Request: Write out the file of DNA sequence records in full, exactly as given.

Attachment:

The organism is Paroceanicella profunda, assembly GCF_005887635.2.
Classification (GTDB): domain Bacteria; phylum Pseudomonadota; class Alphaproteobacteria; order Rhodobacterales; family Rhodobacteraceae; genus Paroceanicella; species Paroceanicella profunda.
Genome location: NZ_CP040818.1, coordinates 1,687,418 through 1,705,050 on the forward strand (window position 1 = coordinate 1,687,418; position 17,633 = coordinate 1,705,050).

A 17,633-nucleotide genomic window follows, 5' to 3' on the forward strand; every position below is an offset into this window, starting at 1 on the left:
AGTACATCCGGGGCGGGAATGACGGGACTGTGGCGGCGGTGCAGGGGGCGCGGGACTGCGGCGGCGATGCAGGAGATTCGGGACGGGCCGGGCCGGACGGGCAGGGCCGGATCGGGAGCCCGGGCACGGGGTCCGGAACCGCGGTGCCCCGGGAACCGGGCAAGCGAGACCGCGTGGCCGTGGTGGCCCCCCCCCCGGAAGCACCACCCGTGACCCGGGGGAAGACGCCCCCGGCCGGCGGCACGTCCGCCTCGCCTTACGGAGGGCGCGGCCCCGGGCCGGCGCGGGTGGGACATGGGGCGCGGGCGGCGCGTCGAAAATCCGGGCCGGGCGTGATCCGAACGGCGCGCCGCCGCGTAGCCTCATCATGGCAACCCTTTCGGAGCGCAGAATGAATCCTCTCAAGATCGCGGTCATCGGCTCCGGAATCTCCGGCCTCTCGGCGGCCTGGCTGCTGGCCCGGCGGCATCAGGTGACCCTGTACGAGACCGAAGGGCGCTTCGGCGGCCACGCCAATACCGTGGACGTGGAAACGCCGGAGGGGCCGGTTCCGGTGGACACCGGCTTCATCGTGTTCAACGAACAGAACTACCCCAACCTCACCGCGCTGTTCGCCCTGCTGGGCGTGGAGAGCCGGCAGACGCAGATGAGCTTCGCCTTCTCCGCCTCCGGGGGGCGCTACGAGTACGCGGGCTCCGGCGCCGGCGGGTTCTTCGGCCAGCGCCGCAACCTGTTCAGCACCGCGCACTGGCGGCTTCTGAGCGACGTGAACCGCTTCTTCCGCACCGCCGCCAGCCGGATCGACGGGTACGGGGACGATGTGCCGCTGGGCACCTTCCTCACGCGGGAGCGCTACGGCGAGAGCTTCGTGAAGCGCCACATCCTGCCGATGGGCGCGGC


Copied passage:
The organism is Paroceanicella profunda, assembly GCF_005887635.2.
Classification (GTDB): domain Bacteria; phylum Pseudomonadota; class Alphaproteobacteria; order Rhodobacterales; family Rhodobacteraceae; genus Paroceanicella; species Paroceanicella profunda.
Genome location: NZ_CP040818.1, coordinates 1,687,418 through 1,705,050 on the forward strand (window position 1 = coordinate 1,687,418; position 17,633 = coordinate 1,705,050).

A 17,633-nucleotide genomic window follows, 5' to 3' on the forward strand; every position below is an offset into this window, starting at 1 on the left:
AGTACATCCGGGGCGGGAATGACGGGACTGTGGCGGCGGTGCAGGGGGCGCGGGACTGCGGCGGCGATGCAGGAGATTCGGGACGGGCCGGGCCGGACGGGCAGGGCCGGATCGGGAGCCCGGGCACGGGGTCCGGAACCGCGGTGCCCCGGGAACCGGGCAAGCGAGACCGCGTGGCCGTGGTGGCCCCCCCCCCGGAAGCACCACCCGTGACCCGGGGGAAGACGCCCCCGGCCGGCGGCACGTCCGCCTCGCCTTACGGAGGGCGCGGCCCCGGGCCGGCGCGGGTGGGACATGGGGCGCGGGCGGCGCGTCGAAAATCCGGGCCGGGCGTGATCCGAACGGCGCGCCGCCGCGTAGCCTCATCATGGCAACCCTTTCGGAGCGCAGAATGAATCCTCTCAAGATCGCGGTCATCGGCTCCGGAATCTCCGGCCTCTCGGCGGCCTGGCTGCTGGCCCGGCGGCATCAGGTGACCCTGTACGAGACCGAAGGGCGCTTCGGCGGCCACGCCAATACCGTGGACGTGGAAACGCCGGAGGGGCCGGTTCCGGTGGACACCGGCTTCATCGTGTTCAACGAACAGAACTACCCCAACCTCACCGCGCTGTTCGCCCTGCTGGGCGTGGAGAGCCGGCAGACGCAGATGAGCTTCGCCTTCTCCGCCTCCGGGGGGCGCTACGAGTACGCGGGCTCCGGCGCCGGCGGGTTCTTCGGCCAGCGCCGCAACCTGTTCAGCACCGCGCACTGGCGGCTTCTGAGCGACGTGAACCGCTTCTTCCGCACCGCCGCCAGCCGGATCGACGGGTACGGGGACGATGTGCCGCTGGGCACCTTCCTCACGCGGGAGCGCTACGGCGAGAGCTTCGTGAAGCGCCACATCCTGCCGATGGGCGCGGC